Many in the entertainment industry are still reeling from the massive hack into Sony Pictures last year. A number of executives suffered embarrassing revelations and a number of double-standards in the industry were brought to light.
But the biggest thing revealed by the cyberattack was just how insecure many US computer systems really are, especially given the fact that many experts didn’t find the Sony hackers’ methods all that advanced. The data breach of the US Office of Personnel Management – perhaps the largest hack in history – only reiterated security concerns for the public sector.
A new report from the University of Cambridge Centre for Risk Studies and the Lloyd’s of London insurance market points to major concerns about the US power grid, an underprotected network which could cost the US economy over $1 trillion if attacked.
"The total impact to the US economy is estimated at $243 billion, rising to more than $1 trillion in the most extreme version of the scenario," the report reads.
That scenario imagines a hypothetical cyberattack on America’s power infrastructure which would render 93 million in New York City and Washington DC without power. Based on existing technology, the report considers the scenario within the once-in-200-year probability for which insurance companies should be ready.
Estimated for a five-year period, those financial damages would stem largely from infrastructure damage, but would also relate to industries affected by the outage. A major blackout could force ports to close to for a prolonged period of time, affecting global trade. Such a scenario would also force transportation and public infrastructure to shutdown, affecting businesses and commerce at various levels.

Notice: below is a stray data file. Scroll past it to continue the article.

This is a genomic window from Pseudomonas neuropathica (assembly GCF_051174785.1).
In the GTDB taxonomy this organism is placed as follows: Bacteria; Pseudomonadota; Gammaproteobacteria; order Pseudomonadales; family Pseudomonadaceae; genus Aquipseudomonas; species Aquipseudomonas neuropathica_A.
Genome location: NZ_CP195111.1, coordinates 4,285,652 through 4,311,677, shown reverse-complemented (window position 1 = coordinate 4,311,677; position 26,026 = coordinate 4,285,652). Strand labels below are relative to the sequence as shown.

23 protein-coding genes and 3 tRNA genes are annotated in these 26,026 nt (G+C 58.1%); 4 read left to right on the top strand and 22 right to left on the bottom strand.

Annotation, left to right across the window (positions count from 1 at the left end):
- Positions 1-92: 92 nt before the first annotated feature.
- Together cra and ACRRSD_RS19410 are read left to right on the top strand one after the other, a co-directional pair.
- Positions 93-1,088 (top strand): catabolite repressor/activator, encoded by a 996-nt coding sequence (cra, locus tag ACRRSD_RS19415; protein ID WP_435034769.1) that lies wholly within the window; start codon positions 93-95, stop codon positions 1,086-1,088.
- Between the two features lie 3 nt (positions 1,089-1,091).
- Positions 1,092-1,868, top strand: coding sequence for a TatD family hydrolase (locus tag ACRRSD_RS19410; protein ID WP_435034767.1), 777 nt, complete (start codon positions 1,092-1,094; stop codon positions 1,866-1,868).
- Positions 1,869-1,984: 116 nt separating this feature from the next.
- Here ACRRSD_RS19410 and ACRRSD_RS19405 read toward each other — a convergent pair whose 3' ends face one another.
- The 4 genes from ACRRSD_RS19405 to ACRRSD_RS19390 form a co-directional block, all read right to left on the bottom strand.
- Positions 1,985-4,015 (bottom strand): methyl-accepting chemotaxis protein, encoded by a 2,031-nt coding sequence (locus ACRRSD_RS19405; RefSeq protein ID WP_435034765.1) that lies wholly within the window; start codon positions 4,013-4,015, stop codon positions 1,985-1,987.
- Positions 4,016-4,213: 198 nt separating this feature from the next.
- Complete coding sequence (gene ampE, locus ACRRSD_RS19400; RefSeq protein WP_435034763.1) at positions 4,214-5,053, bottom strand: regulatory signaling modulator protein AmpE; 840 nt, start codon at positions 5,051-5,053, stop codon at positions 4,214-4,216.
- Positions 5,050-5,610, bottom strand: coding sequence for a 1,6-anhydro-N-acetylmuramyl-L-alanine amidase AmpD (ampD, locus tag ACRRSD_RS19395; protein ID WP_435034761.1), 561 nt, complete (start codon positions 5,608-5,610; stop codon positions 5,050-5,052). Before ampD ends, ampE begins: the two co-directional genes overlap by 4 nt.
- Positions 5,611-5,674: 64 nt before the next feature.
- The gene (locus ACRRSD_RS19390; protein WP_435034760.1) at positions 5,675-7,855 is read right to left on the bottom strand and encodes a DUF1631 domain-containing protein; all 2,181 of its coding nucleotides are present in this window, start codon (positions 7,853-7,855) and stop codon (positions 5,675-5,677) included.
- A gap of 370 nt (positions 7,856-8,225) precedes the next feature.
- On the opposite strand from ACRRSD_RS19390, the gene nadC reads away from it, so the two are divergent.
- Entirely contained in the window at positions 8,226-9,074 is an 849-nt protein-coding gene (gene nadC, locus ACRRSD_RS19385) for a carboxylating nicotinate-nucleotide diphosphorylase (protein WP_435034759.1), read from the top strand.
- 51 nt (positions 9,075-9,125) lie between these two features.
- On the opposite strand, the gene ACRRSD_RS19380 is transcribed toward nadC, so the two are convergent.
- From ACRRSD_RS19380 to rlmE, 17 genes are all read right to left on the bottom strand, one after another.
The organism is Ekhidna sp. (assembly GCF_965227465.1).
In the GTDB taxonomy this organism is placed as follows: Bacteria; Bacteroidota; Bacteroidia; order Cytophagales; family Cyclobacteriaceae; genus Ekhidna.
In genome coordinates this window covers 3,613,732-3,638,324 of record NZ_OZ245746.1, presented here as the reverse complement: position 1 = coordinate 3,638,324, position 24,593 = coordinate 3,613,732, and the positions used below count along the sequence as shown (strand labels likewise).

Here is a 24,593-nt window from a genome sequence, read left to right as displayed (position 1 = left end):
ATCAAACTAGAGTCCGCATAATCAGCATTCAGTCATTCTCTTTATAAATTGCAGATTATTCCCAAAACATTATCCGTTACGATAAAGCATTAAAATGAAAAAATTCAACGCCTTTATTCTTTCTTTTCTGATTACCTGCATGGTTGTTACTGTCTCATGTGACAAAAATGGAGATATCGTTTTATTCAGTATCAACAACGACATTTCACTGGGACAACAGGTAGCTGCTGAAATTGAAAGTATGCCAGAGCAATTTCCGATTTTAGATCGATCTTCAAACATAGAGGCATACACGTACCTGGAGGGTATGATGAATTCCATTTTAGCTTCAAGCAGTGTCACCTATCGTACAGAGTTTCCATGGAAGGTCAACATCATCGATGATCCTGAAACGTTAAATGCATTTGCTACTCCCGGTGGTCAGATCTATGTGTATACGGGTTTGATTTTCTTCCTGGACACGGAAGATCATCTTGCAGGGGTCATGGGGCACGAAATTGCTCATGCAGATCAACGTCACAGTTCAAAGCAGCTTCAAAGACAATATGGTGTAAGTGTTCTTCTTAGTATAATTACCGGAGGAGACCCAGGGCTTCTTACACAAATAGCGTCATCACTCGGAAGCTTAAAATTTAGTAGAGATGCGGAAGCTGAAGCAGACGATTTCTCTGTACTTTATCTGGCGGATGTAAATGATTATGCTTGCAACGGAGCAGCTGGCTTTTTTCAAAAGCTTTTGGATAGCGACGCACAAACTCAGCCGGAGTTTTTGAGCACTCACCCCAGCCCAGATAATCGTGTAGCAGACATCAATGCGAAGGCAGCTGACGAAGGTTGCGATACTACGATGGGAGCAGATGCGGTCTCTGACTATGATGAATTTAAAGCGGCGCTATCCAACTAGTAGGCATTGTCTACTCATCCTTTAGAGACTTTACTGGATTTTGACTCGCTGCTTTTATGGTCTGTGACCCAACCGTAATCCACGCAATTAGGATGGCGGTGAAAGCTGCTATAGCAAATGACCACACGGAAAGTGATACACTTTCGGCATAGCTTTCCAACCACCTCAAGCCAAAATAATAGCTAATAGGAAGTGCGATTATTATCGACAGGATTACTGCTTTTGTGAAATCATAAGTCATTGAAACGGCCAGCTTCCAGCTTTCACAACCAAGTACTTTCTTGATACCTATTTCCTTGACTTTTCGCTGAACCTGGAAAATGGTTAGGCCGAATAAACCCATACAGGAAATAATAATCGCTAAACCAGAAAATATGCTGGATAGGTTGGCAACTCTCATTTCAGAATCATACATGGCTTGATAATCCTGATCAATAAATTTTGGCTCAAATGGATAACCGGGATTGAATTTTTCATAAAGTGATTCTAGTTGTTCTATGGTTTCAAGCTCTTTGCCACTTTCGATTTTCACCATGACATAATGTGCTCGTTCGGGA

An attack on the power grid would also have disastrous effects on public safety. Electronic safety systems would be offline, as would health services, causing a spike in mortality rates.
At the extreme end of the scenario, 100 generators would be affected, and the insurance industry, alone, would lose over $70 billion.
Such an attack may not be unrealistic. Since 2000, 15 suspected cyberattacks have been carried out against the US power grid, according to the US energy department. In 2010, Google provided details on Operation Aurora, referring to attempts by unknown hackers to attack companies including Northrop Grumman, Morgan Stanley, in addition to Google.
Frank Cilluffo, director of the cybersecurity initiative at George Washington University, considers cyber warfare the new norm.
"From here on out, every form of conflict will have a cyber element in it," Cilluffo told NBC News.
"The evidence of major attacks during 2014 suggests that attackers were often able to exploit vulnerabilities faster than defenders could remedy them," Tom Bolt, Lloyd’s director of performance management, said in the report.
Energy grids could be at the forefront of these attacks. According to the US Industrial Control System Cyber Emergency Response Team, 32% of its responses were to cyber threats against power infrastructure.